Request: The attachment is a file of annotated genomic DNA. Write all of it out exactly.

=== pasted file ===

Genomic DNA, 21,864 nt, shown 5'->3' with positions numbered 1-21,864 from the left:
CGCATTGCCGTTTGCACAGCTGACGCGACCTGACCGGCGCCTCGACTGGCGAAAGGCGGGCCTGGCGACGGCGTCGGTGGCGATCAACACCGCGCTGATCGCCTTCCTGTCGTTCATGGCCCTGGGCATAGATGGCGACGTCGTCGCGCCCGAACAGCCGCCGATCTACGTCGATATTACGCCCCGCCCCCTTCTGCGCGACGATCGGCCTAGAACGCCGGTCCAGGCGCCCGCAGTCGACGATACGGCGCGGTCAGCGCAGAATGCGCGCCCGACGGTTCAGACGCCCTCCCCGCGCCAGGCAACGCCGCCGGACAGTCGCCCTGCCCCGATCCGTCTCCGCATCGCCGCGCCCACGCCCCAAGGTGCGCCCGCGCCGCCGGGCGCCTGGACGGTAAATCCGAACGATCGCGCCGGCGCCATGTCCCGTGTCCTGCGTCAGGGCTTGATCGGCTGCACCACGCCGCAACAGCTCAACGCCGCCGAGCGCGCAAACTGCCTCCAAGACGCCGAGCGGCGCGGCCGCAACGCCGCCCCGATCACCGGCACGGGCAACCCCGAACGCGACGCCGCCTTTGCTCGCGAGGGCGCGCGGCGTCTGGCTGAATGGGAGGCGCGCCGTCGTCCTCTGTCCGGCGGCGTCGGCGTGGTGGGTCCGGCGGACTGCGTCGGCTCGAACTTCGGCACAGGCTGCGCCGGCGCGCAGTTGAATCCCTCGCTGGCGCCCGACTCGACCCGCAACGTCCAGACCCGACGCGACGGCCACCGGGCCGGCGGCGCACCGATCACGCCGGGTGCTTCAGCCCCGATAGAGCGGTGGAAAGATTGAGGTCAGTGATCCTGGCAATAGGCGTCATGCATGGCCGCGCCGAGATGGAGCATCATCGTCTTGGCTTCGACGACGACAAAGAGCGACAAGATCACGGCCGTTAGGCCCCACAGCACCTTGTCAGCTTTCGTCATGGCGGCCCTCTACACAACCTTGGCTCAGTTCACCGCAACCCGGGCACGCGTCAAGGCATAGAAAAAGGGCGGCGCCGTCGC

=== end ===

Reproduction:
Genomic DNA, 21,864 nt, shown 5'->3' with positions numbered 1-21,864 from the left:
CGCATTGCCGTTTGCACAGCTGACGCGACCTGACCGGCGCCTCGACTGGCGAAAGGCGGGCCTGGCGACGGCGTCGGTGGCGATCAACACCGCGCTGATCGCCTTCCTGTCGTTCATGGCCCTGGGCATAGATGGCGACGTCGTCGCGCCCGAACAGCCGCCGATCTACGTCGATATTACGCCCCGCCCCCTTCTGCGCGACGATCGGCCTAGAACGCCGGTCCAGGCGCCCGCAGTCGACGATACGGCGCGGTCAGCGCAGAATGCGCGCCCGACGGTTCAGACGCCCTCCCCGCGCCAGGCAACGCCGCCGGACAGTCGCCCTGCCCCGATCCGTCTCCGCATCGCCGCGCCCACGCCCCAAGGTGCGCCCGCGCCGCCGGGCGCCTGGACGGTAAATCCGAACGATCGCGCCGGCGCCATGTCCCGTGTCCTGCGTCAGGGCTTGATCGGCTGCACCACGCCGCAACAGCTCAACGCCGCCGAGCGCGCAAACTGCCTCCAAGACGCCGAGCGGCGCGGCCGCAACGCCGCCCCGATCACCGGCACGGGCAACCCCGAACGCGACGCCGCCTTTGCTCGCGAGGGCGCGCGGCGTCTGGCTGAATGGGAGGCGCGCCGTCGTCCTCTGTCCGGCGGCGTCGGCGTGGTGGGTCCGGCGGACTGCGTCGGCTCGAACTTCGGCACAGGCTGCGCCGGCGCGCAGTTGAATCCCTCGCTGGCGCCCGACTCGACCCGCAACGTCCAGACCCGACGCGACGGCCACCGGGCCGGCGGCGCACCGATCACGCCGGGTGCTTCAGCCCCGATAGAGCGGTGGAAAGATTGAGGTCAGTGATCCTGGCAATAGGCGTCATGCATGGCCGCGCCGAGATGGAGCATCATCGTCTTGGCTTCGACGACGACAAAGAGCGACAAGATCACGGCCGTTAGGCCCCACAGCACCTTGTCAGCTTTCGTCATGGCGGCCCTCTACACAACCTTGGCTCAGTTCACCGCAACCCGGGCACGCGTCAAGGCATAGAAAAAGGGCGGCGCCGTCGC